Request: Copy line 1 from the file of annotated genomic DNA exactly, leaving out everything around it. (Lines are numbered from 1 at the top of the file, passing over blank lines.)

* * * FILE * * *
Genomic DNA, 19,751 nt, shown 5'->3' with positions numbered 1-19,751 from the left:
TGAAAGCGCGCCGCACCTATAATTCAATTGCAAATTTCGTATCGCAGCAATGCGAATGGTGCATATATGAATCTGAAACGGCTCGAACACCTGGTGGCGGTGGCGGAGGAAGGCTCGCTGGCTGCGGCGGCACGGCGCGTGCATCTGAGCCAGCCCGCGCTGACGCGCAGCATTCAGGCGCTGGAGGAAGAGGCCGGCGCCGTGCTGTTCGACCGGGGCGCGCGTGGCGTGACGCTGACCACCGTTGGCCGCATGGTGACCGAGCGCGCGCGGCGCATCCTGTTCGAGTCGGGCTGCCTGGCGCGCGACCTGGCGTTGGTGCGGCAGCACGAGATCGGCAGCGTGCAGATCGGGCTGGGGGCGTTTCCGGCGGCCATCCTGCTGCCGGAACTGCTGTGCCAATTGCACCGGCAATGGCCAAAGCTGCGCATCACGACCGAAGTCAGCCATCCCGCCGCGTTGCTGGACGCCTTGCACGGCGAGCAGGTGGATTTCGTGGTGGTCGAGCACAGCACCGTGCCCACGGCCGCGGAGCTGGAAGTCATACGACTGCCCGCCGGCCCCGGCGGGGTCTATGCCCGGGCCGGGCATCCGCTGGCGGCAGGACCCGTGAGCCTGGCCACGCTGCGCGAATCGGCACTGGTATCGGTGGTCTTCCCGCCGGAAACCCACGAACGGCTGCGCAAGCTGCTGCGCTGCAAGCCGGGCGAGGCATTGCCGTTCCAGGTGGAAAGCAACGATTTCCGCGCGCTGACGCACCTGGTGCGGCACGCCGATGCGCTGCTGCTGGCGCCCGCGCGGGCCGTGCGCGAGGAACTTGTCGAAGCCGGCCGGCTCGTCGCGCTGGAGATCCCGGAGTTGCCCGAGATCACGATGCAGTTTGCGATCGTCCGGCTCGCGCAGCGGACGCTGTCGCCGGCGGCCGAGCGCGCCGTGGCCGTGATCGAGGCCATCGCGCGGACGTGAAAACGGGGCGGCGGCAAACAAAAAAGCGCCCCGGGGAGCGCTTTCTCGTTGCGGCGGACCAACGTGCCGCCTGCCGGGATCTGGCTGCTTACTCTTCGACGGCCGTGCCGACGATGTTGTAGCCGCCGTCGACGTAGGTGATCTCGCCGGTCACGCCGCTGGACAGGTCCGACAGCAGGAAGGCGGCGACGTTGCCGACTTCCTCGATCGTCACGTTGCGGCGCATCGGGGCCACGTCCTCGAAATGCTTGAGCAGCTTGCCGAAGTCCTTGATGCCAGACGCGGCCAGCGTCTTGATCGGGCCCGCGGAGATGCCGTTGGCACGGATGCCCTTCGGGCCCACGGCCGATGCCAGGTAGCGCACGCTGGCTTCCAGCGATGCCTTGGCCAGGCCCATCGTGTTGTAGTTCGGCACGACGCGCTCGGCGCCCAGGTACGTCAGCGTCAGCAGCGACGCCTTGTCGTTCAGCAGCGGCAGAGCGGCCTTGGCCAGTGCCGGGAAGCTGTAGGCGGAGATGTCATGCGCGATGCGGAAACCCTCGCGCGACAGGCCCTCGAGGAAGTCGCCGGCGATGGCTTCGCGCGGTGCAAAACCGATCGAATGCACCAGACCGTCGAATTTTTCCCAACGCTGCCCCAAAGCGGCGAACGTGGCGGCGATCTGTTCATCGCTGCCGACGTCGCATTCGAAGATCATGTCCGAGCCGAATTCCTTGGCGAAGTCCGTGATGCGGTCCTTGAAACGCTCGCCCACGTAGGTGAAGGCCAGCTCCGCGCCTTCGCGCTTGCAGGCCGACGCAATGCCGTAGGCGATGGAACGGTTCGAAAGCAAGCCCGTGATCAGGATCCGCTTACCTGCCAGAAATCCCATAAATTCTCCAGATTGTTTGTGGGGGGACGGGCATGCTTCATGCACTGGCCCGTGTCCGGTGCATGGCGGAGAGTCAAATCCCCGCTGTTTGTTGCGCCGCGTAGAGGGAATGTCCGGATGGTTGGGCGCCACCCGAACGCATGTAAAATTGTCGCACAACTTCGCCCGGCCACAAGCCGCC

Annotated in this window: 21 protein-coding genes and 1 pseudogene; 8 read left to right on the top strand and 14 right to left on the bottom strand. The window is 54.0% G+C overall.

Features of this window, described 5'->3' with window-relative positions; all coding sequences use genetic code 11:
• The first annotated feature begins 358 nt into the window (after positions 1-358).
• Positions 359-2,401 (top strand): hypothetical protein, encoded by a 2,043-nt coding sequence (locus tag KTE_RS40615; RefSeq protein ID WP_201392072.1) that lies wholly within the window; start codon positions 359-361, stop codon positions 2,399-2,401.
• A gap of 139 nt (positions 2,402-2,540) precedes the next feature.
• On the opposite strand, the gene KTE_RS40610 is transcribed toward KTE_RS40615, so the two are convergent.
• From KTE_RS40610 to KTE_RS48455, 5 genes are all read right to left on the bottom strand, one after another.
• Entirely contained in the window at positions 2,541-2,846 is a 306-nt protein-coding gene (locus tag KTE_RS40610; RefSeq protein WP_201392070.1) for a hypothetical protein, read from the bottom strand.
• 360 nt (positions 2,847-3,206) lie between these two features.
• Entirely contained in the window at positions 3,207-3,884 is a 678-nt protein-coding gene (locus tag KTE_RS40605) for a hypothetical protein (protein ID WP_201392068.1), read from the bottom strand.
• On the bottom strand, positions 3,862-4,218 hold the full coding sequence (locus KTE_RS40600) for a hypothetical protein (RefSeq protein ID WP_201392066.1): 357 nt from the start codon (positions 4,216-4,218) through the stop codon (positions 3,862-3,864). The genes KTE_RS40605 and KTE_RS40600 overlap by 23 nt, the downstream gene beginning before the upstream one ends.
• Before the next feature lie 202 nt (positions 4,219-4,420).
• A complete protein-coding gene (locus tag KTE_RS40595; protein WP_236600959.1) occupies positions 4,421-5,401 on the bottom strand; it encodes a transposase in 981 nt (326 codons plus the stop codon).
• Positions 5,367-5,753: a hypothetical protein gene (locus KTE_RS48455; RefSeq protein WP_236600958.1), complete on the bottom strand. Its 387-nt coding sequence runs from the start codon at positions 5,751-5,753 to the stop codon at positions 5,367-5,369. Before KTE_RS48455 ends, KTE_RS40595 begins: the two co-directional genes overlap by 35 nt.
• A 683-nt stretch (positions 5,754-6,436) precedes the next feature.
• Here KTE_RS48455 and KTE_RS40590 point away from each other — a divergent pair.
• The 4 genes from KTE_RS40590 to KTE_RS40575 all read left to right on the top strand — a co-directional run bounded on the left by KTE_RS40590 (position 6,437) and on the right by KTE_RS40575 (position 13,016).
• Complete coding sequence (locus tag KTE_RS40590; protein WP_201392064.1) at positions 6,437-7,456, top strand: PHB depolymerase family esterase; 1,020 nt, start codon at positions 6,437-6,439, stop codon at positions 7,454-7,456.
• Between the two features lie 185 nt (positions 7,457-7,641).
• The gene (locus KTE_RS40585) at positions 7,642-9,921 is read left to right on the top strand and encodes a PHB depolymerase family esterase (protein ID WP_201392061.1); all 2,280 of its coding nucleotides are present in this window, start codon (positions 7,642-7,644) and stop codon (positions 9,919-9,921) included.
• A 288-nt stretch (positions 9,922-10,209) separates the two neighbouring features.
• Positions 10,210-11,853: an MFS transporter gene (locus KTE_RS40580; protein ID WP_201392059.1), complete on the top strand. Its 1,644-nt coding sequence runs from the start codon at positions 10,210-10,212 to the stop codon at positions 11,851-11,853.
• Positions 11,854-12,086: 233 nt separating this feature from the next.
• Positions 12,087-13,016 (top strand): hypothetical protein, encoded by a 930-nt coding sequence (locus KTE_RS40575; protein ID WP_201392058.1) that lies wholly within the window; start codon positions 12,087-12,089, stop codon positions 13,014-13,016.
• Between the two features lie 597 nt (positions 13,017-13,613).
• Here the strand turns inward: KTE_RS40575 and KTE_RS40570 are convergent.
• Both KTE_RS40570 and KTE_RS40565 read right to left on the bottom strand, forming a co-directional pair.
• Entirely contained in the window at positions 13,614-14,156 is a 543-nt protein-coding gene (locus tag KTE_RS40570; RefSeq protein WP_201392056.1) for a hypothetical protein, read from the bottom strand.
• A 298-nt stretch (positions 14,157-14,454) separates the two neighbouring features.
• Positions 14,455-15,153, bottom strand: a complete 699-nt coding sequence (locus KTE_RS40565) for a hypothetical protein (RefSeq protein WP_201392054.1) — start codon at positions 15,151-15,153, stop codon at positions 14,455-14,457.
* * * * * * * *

Genomic DNA, 19,751 nt, shown 5'->3' with positions numbered 1-19,751 from the left: